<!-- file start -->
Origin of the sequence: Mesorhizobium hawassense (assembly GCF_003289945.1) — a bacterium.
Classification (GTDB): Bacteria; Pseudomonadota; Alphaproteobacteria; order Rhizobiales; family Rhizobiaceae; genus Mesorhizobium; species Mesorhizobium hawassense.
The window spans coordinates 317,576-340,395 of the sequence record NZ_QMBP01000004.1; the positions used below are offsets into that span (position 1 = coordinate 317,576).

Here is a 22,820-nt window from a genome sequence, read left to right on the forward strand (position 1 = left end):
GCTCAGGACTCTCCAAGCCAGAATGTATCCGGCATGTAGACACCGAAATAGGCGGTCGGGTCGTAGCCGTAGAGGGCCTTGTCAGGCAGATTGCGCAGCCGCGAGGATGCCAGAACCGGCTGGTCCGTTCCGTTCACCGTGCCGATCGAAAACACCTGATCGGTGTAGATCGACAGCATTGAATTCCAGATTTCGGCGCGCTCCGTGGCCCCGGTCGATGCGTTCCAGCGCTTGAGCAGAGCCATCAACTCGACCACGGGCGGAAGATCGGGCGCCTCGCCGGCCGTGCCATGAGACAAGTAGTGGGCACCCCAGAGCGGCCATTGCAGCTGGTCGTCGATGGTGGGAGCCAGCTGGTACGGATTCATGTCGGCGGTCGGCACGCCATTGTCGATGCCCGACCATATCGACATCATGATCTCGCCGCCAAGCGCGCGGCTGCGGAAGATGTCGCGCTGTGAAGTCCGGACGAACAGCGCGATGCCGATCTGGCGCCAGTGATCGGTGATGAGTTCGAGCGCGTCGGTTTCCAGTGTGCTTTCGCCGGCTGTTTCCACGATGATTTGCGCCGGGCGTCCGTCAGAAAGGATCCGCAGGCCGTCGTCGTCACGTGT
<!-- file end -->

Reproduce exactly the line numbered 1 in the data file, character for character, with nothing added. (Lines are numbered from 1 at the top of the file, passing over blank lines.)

Origin of the sequence: Mesorhizobium hawassense (assembly GCF_003289945.1) — a bacterium.